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Title: Testing weapons in space

Abstract

The Antiballistic-Missile Treaty seems to forbid the testing of ABM weapons in space, but the US has pushed for a broad interpretation of the language. Would a more permissive regime really serve US interests This paper reviews the rationale of the treaty's provisions to help answer this question. Four modes of testing a space weapon are treated differently by the ABM treaty: (1) an orbiting weapon intercepts a ballistic weapon is flight; (2) intercepting weapon is launched on a suborbital flight; (3) both weapon and target are placed in space; and (4) orbiting weapon is aimed at an aircraft in flight or a target on the ground. Three approaches to negotiating an agreement to limit testing weapons in space are discussed. They differ in the strictness of the limits.

Authors:
Publication Date:
OSTI Identifier:
6755189
Resource Type:
Journal Article
Resource Relation:
Journal Name: Scientific American; (USA); Journal Volume: 261:1
Country of Publication:
United States
Language:
English
Subject:
98 NUCLEAR DISARMAMENT, SAFEGUARDS, AND PHYSICAL PROTECTION; SPACE WEAPONS; TESTING; TREATIES; INTERNATIONAL AGREEMENTS; MISSILES; NEGOTIATION; SPACE FLIGHT; USA; USSR; AGREEMENTS; ASIA; EASTERN EUROPE; EUROPE; NORTH AMERICA 350101* -- Arms Control-- Policy, Negotiations, & Legislation-- Treaties-- (1987-)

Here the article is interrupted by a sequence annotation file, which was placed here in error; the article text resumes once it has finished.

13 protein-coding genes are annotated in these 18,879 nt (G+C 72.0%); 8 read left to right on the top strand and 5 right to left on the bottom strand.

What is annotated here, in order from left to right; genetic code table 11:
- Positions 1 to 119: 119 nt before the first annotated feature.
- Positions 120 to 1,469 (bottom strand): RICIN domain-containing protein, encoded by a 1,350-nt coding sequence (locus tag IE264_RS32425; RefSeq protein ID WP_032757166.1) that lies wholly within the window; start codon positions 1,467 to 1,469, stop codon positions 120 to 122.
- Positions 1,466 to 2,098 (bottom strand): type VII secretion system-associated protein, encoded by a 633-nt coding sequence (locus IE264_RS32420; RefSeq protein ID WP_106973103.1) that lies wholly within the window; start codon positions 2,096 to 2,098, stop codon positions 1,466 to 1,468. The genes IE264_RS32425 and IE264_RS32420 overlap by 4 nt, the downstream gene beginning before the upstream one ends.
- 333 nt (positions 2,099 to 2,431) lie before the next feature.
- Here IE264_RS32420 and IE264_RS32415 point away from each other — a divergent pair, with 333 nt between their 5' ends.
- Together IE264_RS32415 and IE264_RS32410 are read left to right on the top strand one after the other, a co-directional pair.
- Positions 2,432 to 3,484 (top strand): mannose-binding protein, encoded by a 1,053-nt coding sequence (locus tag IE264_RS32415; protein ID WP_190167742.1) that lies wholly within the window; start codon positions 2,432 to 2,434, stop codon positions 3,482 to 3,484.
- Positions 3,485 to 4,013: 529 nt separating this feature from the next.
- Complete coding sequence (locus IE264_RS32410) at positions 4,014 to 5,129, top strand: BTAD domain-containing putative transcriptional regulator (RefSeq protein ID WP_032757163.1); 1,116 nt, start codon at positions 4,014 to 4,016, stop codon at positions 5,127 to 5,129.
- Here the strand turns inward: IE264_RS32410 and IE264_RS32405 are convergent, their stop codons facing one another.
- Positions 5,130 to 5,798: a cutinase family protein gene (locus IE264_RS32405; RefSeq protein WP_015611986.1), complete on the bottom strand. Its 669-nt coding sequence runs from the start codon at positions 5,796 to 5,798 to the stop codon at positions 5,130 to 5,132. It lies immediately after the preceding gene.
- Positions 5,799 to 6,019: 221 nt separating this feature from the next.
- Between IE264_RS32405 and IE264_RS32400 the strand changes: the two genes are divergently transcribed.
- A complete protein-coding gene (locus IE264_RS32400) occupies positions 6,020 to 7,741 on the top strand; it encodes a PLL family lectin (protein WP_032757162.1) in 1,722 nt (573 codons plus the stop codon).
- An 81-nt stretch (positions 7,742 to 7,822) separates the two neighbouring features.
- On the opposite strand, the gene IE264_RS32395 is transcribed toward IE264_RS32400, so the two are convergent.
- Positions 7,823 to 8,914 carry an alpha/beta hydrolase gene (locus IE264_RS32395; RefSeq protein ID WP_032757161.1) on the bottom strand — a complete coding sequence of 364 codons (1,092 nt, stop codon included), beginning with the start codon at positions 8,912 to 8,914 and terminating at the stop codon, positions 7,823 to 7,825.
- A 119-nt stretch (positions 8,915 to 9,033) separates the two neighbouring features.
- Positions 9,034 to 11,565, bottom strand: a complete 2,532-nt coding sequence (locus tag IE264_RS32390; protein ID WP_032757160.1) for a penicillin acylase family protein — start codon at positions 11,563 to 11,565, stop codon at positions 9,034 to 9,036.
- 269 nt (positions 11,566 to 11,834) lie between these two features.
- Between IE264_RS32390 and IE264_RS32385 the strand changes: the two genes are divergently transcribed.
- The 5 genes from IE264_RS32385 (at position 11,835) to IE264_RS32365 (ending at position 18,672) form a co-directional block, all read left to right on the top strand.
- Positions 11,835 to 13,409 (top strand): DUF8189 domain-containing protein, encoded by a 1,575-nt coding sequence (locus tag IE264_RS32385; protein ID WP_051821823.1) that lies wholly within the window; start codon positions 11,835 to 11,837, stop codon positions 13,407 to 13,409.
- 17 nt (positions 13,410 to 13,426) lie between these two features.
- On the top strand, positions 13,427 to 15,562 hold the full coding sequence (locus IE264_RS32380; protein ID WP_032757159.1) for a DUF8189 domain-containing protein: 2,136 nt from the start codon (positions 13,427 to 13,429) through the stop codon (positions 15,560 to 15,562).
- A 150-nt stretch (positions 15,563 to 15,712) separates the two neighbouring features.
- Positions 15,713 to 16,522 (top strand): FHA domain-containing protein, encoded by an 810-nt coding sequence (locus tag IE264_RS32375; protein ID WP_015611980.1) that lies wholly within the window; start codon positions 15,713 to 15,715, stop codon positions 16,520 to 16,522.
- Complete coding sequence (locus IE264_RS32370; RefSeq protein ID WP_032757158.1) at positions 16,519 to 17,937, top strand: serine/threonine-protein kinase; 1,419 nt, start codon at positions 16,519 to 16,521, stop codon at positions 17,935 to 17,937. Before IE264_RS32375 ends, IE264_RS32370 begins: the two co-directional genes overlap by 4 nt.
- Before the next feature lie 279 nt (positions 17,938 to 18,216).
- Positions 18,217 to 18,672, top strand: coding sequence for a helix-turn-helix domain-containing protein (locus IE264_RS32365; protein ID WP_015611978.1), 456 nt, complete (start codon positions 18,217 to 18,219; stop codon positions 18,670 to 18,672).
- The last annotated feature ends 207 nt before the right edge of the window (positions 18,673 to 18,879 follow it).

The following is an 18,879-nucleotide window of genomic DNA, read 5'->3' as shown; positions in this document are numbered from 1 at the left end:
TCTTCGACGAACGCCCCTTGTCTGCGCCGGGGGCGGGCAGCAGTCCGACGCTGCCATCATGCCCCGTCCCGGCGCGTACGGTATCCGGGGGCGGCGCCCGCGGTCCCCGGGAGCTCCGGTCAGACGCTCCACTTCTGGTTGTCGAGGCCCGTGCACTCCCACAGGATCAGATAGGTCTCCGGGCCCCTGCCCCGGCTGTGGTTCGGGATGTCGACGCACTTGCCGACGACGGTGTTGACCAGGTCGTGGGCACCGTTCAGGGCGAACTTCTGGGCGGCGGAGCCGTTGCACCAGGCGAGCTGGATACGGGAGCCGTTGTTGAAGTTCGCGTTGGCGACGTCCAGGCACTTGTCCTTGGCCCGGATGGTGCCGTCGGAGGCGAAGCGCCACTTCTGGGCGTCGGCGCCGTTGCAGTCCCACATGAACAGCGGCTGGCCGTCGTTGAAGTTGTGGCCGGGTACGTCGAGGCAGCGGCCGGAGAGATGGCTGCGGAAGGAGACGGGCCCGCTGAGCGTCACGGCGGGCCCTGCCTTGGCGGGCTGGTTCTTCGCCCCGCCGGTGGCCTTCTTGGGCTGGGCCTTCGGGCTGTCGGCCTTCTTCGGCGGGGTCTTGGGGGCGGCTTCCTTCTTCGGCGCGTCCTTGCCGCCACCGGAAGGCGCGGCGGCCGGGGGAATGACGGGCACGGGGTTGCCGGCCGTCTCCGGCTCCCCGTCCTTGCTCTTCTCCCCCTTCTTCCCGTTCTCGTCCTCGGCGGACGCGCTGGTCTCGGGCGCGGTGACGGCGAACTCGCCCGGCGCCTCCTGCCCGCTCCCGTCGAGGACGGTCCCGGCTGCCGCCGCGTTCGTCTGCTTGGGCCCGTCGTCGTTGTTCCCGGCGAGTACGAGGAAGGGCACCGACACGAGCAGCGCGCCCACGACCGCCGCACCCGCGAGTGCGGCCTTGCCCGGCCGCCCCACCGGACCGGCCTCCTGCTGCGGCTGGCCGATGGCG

Citation Formats

Carter, A.B. Testing weapons in space. United States: N. p., 1989. Web. doi:10.1038/scientificamerican0789-33.
Carter, A.B. Testing weapons in space. United States. doi:10.1038/scientificamerican0789-33.
Carter, A.B. 1989. "Testing weapons in space". United States. doi:10.1038/scientificamerican0789-33.
@article{osti_6755189,
title = {Testing weapons in space},
author = {Carter, A.B.},
abstractNote = {The Antiballistic-Missile Treaty seems to forbid the testing of ABM weapons in space, but the US has pushed for a broad interpretation of the language. Would a more permissive regime really serve US interests This paper reviews the rationale of the treaty's provisions to help answer this question. Four modes of testing a space weapon are treated differently by the ABM treaty: (1) an orbiting weapon intercepts a ballistic weapon is flight; (2) intercepting weapon is launched on a suborbital flight; (3) both weapon and target are placed in space; and (4) orbiting weapon is aimed at an aircraft in flight or a target on the ground. Three approaches to negotiating an agreement to limit testing weapons in space are discussed. They differ in the strictness of the limits.},
doi = {10.1038/scientificamerican0789-33},
journal = {Scientific American; (USA)},
number = ,
volume = 261:1,
place = {United States},
year = 1989,
month = 7
}
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